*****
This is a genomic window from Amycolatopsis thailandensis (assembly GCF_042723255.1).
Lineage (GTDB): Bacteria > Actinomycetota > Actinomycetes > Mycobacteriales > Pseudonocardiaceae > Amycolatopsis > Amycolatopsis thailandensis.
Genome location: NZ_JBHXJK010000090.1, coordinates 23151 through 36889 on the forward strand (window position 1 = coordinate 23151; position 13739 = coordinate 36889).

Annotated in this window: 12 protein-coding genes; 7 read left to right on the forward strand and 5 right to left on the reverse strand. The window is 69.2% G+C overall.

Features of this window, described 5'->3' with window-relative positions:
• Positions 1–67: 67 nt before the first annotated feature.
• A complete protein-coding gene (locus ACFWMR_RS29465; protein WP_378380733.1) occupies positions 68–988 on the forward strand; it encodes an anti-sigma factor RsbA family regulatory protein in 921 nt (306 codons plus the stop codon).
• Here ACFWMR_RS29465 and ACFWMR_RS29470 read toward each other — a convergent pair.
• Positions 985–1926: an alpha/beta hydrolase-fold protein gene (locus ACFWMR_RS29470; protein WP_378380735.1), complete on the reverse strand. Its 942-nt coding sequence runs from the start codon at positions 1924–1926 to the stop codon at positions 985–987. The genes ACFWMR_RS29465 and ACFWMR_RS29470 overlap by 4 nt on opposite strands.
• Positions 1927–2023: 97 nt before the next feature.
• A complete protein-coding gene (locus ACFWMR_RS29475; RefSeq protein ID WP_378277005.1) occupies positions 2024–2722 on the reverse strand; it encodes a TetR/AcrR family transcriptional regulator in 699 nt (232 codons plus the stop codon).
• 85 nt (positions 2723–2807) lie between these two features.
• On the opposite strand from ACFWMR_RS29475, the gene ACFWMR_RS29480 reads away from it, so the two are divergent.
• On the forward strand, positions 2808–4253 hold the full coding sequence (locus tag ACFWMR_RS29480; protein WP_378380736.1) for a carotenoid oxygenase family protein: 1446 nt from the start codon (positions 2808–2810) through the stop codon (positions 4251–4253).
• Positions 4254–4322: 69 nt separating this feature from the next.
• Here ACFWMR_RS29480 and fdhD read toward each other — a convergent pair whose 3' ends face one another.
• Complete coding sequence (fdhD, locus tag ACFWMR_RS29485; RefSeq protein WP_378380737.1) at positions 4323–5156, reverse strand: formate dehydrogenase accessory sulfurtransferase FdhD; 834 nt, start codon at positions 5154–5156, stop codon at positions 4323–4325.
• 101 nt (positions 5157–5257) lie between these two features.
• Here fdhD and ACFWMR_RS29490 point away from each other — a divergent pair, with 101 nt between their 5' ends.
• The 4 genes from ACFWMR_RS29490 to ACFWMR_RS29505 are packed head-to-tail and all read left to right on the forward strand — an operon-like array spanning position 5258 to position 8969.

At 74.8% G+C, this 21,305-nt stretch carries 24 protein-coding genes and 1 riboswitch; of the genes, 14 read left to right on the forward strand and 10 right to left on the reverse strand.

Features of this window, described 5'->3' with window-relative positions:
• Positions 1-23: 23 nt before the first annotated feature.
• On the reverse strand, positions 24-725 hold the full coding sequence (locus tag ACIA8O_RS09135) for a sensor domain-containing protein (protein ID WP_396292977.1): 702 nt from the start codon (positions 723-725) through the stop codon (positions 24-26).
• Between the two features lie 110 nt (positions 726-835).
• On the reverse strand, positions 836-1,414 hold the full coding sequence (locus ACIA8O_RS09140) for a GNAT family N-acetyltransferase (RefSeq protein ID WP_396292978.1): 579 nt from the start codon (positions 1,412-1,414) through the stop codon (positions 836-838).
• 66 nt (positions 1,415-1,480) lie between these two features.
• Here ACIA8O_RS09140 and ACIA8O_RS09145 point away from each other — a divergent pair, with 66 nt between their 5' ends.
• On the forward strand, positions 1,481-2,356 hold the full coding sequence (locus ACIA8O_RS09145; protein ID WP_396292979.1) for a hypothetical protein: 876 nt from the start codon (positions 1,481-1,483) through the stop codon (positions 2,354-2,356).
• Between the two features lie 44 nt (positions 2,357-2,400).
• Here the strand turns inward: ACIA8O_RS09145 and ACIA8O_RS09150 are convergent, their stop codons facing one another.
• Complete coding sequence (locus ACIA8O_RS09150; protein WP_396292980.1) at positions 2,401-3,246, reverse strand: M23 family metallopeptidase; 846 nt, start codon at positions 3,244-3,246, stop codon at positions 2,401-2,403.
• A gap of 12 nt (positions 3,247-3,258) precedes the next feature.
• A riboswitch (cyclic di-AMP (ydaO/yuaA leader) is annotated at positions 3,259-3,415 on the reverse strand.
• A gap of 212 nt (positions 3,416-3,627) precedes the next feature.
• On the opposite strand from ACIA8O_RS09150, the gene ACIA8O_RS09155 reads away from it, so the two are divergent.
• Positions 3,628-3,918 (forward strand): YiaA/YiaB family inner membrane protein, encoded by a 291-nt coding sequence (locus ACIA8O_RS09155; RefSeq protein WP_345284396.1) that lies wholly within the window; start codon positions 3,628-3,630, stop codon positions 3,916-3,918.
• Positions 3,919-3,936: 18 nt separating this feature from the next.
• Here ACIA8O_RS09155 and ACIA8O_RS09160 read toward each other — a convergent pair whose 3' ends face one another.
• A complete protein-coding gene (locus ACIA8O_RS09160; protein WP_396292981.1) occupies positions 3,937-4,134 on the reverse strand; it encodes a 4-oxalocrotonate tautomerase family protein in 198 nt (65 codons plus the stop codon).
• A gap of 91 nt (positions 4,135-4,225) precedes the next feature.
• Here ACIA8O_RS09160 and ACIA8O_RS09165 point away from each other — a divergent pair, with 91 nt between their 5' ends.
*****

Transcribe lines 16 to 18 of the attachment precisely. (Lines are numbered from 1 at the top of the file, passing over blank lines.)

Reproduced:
• Here ACFWMR_RS29480 and fdhD read toward each other — a convergent pair whose 3' ends face one another.
• Complete coding sequence (fdhD, locus tag ACFWMR_RS29485; RefSeq protein WP_378380737.1) at positions 4323–5156, reverse strand: formate dehydrogenase accessory sulfurtransferase FdhD; 834 nt, start codon at positions 5154–5156, stop codon at positions 4323–4325.
• 101 nt (positions 5157–5257) lie between these two features.